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One to Grow On

December 7, 2011

We just bought our plane tickets to head to my family’s house for the holidays, which got me reflecting a bit on the spirit of the season. When I was younger my family had a phrase—one to grow on—that little extra push could set us apart, which could be applied to many things (but I remember it the most with sports, regarding a few more sit-ups or another lap around the track). I find myself thinking about all those things family and friends teach us along the way. Here are my top 10 (plus one to grown on) words of wisdom (or just plain actions I’ve admired) from the loved ones in my life; some, I wish, were still around to continue teaching me. These are my one to grow on moments pushing me to be better.

Everything in moderation
Who: My paternal grandmother
I remember gorging myself on a gigantic hunk of cheddar cheese at my grandparents’ house when I was a teenager. My grandmother told me I could have it, but to be mindful of my portions. Guilted, I put the cheese back in the refrigerator (but it was so good!). This is also the same woman who drank exactly one beer (straight out of the can) every Independence Day. What will power. Eat the slice, but not the whole block! In the same vein, my other grandmother, my Grammy, has a similar story one I’ve dubbed “A lady doesn’t need all that meat at lunch.” Once used to explain the petite 4 oz. portion of filet mignon she likes to special order from her country club. PS – That story’s title makes you think she was talking about something entirely different. Ew.

Call a cab
Who: My brother
Everyone in my family likes a good cocktail or two. And once, my brother explained to me the importance of calling a cab instead of getting behind the wheel, even when you think you’re okay to drive. He reasoned that the money you spend on the taxi and the ordeal to retrieve your car the next day far outweighs the price of a potential DUI, court expenses, lawyer fees, or worse. Agreed and spoken like a true accountant. Pay now or pay later.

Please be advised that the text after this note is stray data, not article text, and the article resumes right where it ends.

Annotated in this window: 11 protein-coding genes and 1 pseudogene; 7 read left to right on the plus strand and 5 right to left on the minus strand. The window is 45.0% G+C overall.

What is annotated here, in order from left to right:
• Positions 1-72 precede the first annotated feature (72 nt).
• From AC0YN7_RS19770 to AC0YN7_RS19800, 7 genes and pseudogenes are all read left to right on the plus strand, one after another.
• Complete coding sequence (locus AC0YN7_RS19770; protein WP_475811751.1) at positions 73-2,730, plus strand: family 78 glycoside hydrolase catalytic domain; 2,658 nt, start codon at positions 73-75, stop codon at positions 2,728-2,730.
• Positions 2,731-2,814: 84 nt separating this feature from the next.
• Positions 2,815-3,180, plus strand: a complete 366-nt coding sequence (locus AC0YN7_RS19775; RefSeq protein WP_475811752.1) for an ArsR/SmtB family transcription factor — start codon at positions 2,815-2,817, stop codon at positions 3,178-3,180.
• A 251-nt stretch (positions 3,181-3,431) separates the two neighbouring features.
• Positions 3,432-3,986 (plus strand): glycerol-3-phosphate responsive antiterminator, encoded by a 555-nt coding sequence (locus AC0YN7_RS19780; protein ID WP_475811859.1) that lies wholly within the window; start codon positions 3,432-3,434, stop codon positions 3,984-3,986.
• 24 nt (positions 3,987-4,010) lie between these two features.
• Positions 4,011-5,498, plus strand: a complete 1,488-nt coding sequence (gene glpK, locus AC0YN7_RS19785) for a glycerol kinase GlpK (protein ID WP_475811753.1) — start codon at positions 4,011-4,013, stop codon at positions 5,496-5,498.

Pack efficiently
Who: My father
To my parents’ credit, all four of us kids got the gift of understanding the world through travel. But you’ll never catch any of us dragging more than one suitcase through an airport. Which is achieved, I’m certain, by all of us practicing the art of smart packing taught by our father. The military man in him had a very efficient way of packing for a trip. His tight-roll method for slacks and shirts I still use to this day, and I am always surprised how much I can fit in a suitcase. He pushed for streamlining items and wearing staples like jeans a few times. He also stressed the importance of not wearing clothes in a foreign country that scream, “Hey y’all, I’m an obnoxious American!” Very useful.

Put on lipstick
Who: My Grammy (see also “Everything in Moderation”)
Well, maybe not lipstick, per se, but at least put a little effort into it if you’re stepping out the front door. It only takes one time of bumping into an ex-boyfriend at Target sporting greasy hair held by a Hello Kitty barrette paired with raccoon smudged eye makeup from the night before while wearing too-tight yoga pants and a graphics tee shirt that says something terrible like “My favorite color is yellow” before you realize that Grammy, in fact, might know a thing or two.

Strive for something
Who: My older sister
There’s no one else in my life that goes after something quite like my older sister; I both love and admire her for it. Whether it’s breaking college swimming records, running a half-marathon, getting a Ph.D., raising children, or earning a promotion at work, the girl sets a goal and gets it done.